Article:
Any book that begins with the words "In the summer of 1920, Havana must have felt like the throbbing heart of civilization" is likely to draw you in. Even if the book’s subtitle is Developing Countries and Global Finance.

And that is the value, and allure, of Dance of the Trillions, David Lubin’s deft 128-page book about the crazy world of international capital.

At a time when SA’s fiscal crisis has left it highly exposed to a full downgrade to "junk" investment-grade status and the global economy is tottering on the edge of another crash, we can all benefit from a work that provides a relatively accessible, but thoroughly credible and authoritative, account of the vagaries of capital markets.

Lubin, as head of emerging-market economies at Citi, is well placed to respond to the question of how humanity ended up with the "system" of global finance we have — especially one that renders developing-country economies so vulnerable to the volatility of international capital flows.

Lubin makes great use of storytelling to illuminate his answer. He begins in Cuba, where, as the price of the Caribbean island’s sugar rose sharply in 1919, "the boom begat a boom in finance".

It provides a neat illustration of the bigger tale Lubin weaves. It’s the story of how the surge in commodity prices was influenced by a shift in the geopolitical environment, while a loosening of monetary conditions in the US encouraged capital towards more risky investments in foreign countries for higher returns. At the same time the innovation in financial markets increased the mobility of international capital.

Despite the passing of time, and numerous opportunities for lessons to be learnt, these remain the essential ingredients of the world in which a country like SA must survive and strive to prosper.

It’s what the economist John Kenneth Galbraith called "a kind of sophisticated stupidity".

The consensus after the Great Depression of the 1920s was that much of the blame for the collapse had to be laid at the door of international capital mobility – essentially, that the money that came in inevitably went out too.

Perhaps most interestingly of all, the book’s arc takes the reader from the US-shaped international finance regime to a China-shaped one, as the argument for better management of the impact of capital flows strengthens.

As laconic in his writing as he is in real life, Lubin notes that "what comes around, goes around". So, international capital mobility has again been subjected to searching critiques in the modern era — "just as the failures of globalization in the early twentieth century led to a rediscovery of the role of the public sector in restricting market activity, it is possible to argue that we are beginning to see something similar today, with China at the center of the shift".

The chapter titled "Exit finance", and the era of financial crises of the 1980s and 1990s, provides a useful exposition of the important matter of what defines vulnerability for emerging markets.

The answer is weak external balance sheets.

What is so striking, though not surprising, is the prescription that such a diagnostic analysis led to in the early 2000s, which was not that international financial markets needed to be reformed and made "safer" for developing countries, but rather that developing countries had to do more to ensure their own safety.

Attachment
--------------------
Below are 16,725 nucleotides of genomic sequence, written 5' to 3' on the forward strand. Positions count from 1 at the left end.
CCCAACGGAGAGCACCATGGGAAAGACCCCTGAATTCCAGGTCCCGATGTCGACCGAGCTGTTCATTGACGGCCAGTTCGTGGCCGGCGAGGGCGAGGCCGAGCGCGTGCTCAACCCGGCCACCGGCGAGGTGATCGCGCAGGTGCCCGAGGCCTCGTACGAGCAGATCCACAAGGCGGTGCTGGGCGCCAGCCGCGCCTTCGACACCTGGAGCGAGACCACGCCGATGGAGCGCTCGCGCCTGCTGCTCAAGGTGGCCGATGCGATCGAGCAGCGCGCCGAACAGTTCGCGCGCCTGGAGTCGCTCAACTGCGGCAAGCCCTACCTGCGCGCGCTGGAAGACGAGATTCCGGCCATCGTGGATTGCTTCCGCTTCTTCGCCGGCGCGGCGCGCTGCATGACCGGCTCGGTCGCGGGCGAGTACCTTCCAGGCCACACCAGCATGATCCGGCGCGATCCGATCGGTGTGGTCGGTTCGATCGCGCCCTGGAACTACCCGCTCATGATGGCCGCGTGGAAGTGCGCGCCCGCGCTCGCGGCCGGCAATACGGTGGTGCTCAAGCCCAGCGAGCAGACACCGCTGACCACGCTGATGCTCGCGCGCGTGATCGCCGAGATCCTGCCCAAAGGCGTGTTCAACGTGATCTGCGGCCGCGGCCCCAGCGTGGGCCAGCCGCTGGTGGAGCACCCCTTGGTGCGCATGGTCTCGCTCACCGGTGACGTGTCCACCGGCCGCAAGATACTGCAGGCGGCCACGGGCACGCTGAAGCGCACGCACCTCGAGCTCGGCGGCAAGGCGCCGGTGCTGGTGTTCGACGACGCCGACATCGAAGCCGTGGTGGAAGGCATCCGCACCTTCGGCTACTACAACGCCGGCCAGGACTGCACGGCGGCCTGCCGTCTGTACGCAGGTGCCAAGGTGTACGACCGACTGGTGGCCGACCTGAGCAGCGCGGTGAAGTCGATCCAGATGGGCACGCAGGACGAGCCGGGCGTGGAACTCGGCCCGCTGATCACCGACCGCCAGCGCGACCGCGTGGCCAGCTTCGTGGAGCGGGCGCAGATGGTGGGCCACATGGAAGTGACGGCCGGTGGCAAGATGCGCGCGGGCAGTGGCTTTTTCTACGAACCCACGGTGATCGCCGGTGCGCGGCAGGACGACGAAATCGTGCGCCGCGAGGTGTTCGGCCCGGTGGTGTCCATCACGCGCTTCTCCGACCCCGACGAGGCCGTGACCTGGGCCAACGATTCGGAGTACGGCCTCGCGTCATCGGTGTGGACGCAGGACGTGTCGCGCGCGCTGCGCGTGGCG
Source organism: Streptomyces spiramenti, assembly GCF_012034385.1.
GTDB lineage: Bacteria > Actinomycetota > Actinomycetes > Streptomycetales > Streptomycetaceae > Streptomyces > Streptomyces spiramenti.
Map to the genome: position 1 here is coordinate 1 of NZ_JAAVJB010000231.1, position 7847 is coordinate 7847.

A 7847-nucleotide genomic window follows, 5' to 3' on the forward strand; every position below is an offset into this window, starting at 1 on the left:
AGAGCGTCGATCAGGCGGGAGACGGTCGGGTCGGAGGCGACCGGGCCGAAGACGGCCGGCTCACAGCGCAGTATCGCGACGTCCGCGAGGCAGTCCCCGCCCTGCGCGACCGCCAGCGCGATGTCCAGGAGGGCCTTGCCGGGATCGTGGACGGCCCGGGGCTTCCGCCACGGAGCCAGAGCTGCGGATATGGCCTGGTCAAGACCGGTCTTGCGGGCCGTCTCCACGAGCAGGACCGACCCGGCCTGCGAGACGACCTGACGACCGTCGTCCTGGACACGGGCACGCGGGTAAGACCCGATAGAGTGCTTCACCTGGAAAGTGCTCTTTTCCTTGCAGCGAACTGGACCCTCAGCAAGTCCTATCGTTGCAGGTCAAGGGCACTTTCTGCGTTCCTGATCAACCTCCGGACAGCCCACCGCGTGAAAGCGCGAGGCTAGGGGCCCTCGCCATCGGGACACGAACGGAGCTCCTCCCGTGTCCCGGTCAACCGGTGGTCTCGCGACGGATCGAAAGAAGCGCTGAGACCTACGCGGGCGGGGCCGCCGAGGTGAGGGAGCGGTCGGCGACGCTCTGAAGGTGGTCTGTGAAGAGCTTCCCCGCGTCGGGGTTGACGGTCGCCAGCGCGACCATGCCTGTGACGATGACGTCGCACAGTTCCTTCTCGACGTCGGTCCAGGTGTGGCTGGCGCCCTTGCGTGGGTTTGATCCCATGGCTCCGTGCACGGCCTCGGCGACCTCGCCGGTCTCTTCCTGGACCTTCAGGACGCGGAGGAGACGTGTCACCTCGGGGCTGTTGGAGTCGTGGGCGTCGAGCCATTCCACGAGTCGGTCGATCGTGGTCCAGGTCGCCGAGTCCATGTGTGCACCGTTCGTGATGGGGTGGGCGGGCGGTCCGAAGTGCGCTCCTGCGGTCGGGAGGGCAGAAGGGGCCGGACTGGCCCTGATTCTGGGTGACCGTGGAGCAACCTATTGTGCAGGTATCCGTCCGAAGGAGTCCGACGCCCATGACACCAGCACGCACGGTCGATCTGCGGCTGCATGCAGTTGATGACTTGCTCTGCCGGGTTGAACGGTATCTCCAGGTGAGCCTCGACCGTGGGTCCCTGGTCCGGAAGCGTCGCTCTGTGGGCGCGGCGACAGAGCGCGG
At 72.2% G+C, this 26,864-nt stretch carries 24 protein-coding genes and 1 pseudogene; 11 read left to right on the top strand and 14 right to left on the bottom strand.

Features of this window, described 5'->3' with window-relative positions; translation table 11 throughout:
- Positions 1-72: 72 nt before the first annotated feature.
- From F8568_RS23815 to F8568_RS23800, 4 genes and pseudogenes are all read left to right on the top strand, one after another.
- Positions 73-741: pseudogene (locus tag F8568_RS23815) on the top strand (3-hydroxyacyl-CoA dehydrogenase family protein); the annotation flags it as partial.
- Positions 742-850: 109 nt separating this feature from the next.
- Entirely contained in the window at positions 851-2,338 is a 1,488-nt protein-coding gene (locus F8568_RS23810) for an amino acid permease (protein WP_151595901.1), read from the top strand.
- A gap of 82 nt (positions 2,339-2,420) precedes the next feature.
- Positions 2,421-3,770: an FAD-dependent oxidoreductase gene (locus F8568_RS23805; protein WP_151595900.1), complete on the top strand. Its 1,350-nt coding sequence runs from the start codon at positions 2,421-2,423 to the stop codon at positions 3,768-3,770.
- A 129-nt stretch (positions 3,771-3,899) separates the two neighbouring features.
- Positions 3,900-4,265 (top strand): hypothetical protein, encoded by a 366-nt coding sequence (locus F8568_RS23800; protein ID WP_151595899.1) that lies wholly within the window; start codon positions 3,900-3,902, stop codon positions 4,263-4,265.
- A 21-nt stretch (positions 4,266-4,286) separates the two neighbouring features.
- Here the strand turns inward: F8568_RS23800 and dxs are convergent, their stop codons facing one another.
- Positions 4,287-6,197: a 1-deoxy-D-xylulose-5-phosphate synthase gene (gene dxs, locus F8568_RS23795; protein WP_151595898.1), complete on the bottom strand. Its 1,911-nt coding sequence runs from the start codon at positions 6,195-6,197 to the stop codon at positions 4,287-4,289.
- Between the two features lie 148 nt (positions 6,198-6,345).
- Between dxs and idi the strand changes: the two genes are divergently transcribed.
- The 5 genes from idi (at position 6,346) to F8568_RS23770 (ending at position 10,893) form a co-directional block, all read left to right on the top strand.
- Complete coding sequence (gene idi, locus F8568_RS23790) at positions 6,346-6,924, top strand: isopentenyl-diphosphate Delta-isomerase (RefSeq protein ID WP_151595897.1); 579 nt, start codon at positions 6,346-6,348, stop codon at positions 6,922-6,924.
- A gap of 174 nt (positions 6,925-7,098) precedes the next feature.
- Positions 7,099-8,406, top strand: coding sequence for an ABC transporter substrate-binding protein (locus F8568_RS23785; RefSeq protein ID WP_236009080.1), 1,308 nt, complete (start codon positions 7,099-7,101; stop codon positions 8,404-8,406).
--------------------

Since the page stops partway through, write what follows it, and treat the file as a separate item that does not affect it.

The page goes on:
Lubin then diverges into a discussion about "good" versus "bad" kinds of capital flow. Here the essential idea seems to be that foreign direct investment (FDI) is likely to be way less harmful than loans that arise from short-term external debt.

This is a particularly relevant discussion in SA today. Since the country is apparently heading towards the "debt trap", as indicated by finance minister Tito Mboweni’s most recent medium-term budget speech, there is plenty of discussion about the need to consider taking loans from — whisper it — the International Monetary Fund (IMF). But Lubin’s analysis shows that FDI is more likely to be the productive alternative, in the sense of creating goods, services and jobs, and less prone to leave at the drop of a hat.

All of which suggests that President Cyril Ramaphosa’s strategy for economic growth, in which FDI plays such a pivotal role, is a reasonable one. This is despite FDI flows remaining highly sensitive to other external geopolitical and market factors, including the nebulous notion of "sentiment" that I know from direct experience is a major consideration for fund managers, and even ratings agencies. Given that, I’d hoped Lubin would say more about the role of sentiment — but alas, no.

Nonetheless, it was an enthralling read. Not many investment bankers are able, or willing, to step back from their daily merry-go-round to provide such an elegant and erudite illumination of their complex, bewildering world.

Inevitably, Dance of the Trillions leaves many mysteries about global capital flows unexplained. Yet it does yeoman’s work in shedding light on the conundrums posed by different attempts at managing capital mobility more effectively in the interests of emerging-market economies.

For this alone, we should be immensely grateful for Lubin’s timely and critical reflection of the world he and his employer inhabit.